Another thread of research comes up with a similar problem. Dadds et al (2006) found that telling psychopathic children to look at the person's eyes eliminated their difficulties in recognizing fear, and in a later study they confirmed that psychopaths pay less attention to people's eyes when trying to recognize emotions (though Rime et al [1978] found that psychopaths made more eye contact when talking with an interviewer, so this may be a situation-specific phenomenon). They suggest that lack of eye gaze could interfere with attachment in early childhood and have a cascading effect on the child's emotional development. Indeed, Frodi et al (2001) found that offenders, regardless of psychopathy, showed extremely low rates of secure attachment. In particular the dismissing style, in which the individual doesn't seem to think attachment is important, was very common. Cause and effect can't be established based on this, but it is supportive.

In contrast, although autistic kids do show lower rates of attachment security, this appears to be mostly due to parental reactions to having a disabled child. In particular, it shows no relationship to autistic social symptoms, and many autistic kids show clear evidence of secure attachment. In particular, many autistic kids who avoid eye contact show secure attachment, despite making far less eye contact than psychopaths do.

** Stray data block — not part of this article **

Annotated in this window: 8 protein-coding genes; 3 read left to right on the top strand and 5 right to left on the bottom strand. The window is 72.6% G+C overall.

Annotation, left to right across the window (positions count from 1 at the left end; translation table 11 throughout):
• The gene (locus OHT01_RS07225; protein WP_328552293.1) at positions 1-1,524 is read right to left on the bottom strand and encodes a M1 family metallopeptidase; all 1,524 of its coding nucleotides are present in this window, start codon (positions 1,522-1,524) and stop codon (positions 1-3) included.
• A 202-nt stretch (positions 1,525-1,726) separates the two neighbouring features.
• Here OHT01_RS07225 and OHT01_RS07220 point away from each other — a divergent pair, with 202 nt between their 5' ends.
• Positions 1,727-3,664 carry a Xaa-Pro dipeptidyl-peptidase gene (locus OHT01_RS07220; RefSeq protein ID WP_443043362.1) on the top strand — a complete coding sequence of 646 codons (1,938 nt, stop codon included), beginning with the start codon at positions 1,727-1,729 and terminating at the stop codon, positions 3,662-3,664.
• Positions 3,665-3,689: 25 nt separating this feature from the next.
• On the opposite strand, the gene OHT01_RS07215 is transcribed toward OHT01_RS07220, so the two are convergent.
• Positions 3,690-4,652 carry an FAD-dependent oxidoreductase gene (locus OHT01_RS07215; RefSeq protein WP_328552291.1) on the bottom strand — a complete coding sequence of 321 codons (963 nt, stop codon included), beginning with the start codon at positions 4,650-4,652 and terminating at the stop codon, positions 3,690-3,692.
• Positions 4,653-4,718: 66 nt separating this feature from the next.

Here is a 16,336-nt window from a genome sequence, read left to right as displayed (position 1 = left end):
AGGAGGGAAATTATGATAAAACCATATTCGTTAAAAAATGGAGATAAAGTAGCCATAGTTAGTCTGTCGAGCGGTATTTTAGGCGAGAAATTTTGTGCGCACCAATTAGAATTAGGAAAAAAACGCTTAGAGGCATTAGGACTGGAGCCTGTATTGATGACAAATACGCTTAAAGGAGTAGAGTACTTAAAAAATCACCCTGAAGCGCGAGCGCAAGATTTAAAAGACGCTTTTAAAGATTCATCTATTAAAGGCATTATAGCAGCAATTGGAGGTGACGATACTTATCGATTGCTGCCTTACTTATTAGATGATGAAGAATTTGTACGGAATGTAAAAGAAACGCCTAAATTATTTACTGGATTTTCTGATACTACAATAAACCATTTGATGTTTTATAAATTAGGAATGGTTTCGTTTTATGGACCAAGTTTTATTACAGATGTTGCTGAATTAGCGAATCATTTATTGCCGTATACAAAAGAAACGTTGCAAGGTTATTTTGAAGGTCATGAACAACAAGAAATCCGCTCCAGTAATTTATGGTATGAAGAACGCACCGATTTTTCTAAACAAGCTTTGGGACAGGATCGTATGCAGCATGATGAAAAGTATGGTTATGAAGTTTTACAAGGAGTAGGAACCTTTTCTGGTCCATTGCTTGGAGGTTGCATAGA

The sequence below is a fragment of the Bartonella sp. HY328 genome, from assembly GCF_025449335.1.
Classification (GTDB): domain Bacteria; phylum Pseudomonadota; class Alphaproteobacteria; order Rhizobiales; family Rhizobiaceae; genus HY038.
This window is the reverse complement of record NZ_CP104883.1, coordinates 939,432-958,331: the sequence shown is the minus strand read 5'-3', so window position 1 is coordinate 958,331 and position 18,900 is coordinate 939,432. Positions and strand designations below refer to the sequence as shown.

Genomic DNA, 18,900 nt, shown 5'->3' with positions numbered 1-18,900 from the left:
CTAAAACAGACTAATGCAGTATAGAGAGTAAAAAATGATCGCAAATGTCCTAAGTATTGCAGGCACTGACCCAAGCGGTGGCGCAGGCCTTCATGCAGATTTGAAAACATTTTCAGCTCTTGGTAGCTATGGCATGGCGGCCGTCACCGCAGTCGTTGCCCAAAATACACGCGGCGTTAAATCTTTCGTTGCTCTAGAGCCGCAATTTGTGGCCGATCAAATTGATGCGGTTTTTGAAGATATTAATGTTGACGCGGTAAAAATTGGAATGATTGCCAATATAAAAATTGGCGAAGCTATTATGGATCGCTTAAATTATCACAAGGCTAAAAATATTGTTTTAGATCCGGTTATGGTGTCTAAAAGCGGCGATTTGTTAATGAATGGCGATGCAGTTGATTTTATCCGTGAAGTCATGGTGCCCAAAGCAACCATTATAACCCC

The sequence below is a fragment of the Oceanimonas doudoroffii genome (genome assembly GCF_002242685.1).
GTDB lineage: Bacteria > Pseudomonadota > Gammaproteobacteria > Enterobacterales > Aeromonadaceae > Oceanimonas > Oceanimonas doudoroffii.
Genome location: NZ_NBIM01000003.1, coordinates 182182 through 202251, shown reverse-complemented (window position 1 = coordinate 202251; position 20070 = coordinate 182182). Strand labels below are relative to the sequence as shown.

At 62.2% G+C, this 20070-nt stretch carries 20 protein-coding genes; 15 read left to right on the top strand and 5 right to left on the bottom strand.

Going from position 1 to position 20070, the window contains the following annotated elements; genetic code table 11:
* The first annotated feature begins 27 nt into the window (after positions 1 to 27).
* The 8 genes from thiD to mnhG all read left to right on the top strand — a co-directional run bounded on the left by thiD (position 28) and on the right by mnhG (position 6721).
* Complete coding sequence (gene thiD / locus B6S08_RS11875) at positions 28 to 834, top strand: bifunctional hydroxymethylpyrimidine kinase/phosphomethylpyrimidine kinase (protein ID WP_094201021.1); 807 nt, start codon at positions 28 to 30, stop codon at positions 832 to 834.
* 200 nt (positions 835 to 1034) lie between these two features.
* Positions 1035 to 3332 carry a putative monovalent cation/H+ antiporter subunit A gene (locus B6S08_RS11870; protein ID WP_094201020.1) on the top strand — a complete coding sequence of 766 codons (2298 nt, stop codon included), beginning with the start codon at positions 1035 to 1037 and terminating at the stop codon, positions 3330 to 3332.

So, the fact that autism and psychopathy are clearly distinct conditions means that researchers, when trying to explain psychopathy, should avoid explanations that apply to autism as well. Specifically, they should ask the question - what's different between autism and psychopathy?